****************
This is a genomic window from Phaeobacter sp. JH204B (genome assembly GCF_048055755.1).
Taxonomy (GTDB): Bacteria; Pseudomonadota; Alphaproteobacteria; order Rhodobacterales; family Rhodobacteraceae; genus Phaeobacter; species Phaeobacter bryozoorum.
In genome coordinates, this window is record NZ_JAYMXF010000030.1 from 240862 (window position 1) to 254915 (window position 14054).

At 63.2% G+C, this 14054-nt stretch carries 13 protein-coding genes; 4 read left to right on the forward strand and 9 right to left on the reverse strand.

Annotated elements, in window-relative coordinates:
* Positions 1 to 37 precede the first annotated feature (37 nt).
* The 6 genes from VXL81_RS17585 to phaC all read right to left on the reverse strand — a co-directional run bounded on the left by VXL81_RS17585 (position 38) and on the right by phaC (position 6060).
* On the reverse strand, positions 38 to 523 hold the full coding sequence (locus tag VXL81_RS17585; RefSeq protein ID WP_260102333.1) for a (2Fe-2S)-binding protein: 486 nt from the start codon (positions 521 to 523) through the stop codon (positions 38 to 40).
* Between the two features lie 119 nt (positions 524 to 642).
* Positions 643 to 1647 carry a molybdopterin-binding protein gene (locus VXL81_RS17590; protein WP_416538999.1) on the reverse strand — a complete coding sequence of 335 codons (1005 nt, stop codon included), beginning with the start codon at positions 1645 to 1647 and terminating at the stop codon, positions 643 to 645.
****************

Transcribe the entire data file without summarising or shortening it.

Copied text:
This is a genomic window from Phaeobacter sp. JH204B (genome assembly GCF_048055755.1).
Taxonomy (GTDB): Bacteria; Pseudomonadota; Alphaproteobacteria; order Rhodobacterales; family Rhodobacteraceae; genus Phaeobacter; species Phaeobacter bryozoorum.
In genome coordinates, this window is record NZ_JAYMXF010000030.1 from 240862 (window position 1) to 254915 (window position 14054).

At 63.2% G+C, this 14054-nt stretch carries 13 protein-coding genes; 4 read left to right on the forward strand and 9 right to left on the reverse strand.

Annotated elements, in window-relative coordinates:
* Positions 1 to 37 precede the first annotated feature (37 nt).
* The 6 genes from VXL81_RS17585 to phaC all read right to left on the reverse strand — a co-directional run bounded on the left by VXL81_RS17585 (position 38) and on the right by phaC (position 6060).
* On the reverse strand, positions 38 to 523 hold the full coding sequence (locus tag VXL81_RS17585; RefSeq protein ID WP_260102333.1) for a (2Fe-2S)-binding protein: 486 nt from the start codon (positions 521 to 523) through the stop codon (positions 38 to 40).
* Between the two features lie 119 nt (positions 524 to 642).
* Positions 643 to 1647 carry a molybdopterin-binding protein gene (locus VXL81_RS17590; protein WP_416538999.1) on the reverse strand — a complete coding sequence of 335 codons (1005 nt, stop codon included), beginning with the start codon at positions 1645 to 1647 and terminating at the stop codon, positions 643 to 645.